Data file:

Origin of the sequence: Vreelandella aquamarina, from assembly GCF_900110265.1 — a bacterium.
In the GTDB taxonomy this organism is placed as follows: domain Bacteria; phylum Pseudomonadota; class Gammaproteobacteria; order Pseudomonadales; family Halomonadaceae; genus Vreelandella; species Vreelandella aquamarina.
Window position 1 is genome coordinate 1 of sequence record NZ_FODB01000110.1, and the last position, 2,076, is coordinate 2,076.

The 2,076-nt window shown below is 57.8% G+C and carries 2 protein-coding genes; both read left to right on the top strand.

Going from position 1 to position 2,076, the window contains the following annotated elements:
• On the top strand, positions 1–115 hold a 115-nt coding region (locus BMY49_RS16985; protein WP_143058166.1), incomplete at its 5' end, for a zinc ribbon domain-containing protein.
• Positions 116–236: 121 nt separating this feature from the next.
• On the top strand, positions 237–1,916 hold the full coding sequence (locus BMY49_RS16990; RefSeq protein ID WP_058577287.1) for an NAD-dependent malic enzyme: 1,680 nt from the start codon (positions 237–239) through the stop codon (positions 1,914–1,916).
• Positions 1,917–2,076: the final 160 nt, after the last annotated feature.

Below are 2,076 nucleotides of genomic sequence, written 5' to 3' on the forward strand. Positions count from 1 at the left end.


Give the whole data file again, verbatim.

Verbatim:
Origin of the sequence: Vreelandella aquamarina, from assembly GCF_900110265.1 — a bacterium.
In the GTDB taxonomy this organism is placed as follows: domain Bacteria; phylum Pseudomonadota; class Gammaproteobacteria; order Pseudomonadales; family Halomonadaceae; genus Vreelandella; species Vreelandella aquamarina.
Window position 1 is genome coordinate 1 of sequence record NZ_FODB01000110.1, and the last position, 2,076, is coordinate 2,076.

The 2,076-nt window shown below is 57.8% G+C and carries 2 protein-coding genes; both read left to right on the top strand.

Going from position 1 to position 2,076, the window contains the following annotated elements:
• On the top strand, positions 1–115 hold a 115-nt coding region (locus BMY49_RS16985; protein WP_143058166.1), incomplete at its 5' end, for a zinc ribbon domain-containing protein.
• Positions 116–236: 121 nt separating this feature from the next.
• On the top strand, positions 237–1,916 hold the full coding sequence (locus BMY49_RS16990; RefSeq protein ID WP_058577287.1) for an NAD-dependent malic enzyme: 1,680 nt from the start codon (positions 237–239) through the stop codon (positions 1,914–1,916).
• Positions 1,917–2,076: the final 160 nt, after the last annotated feature.

Below are 2,076 nucleotides of genomic sequence, written 5' to 3' on the forward strand. Positions count from 1 at the left end.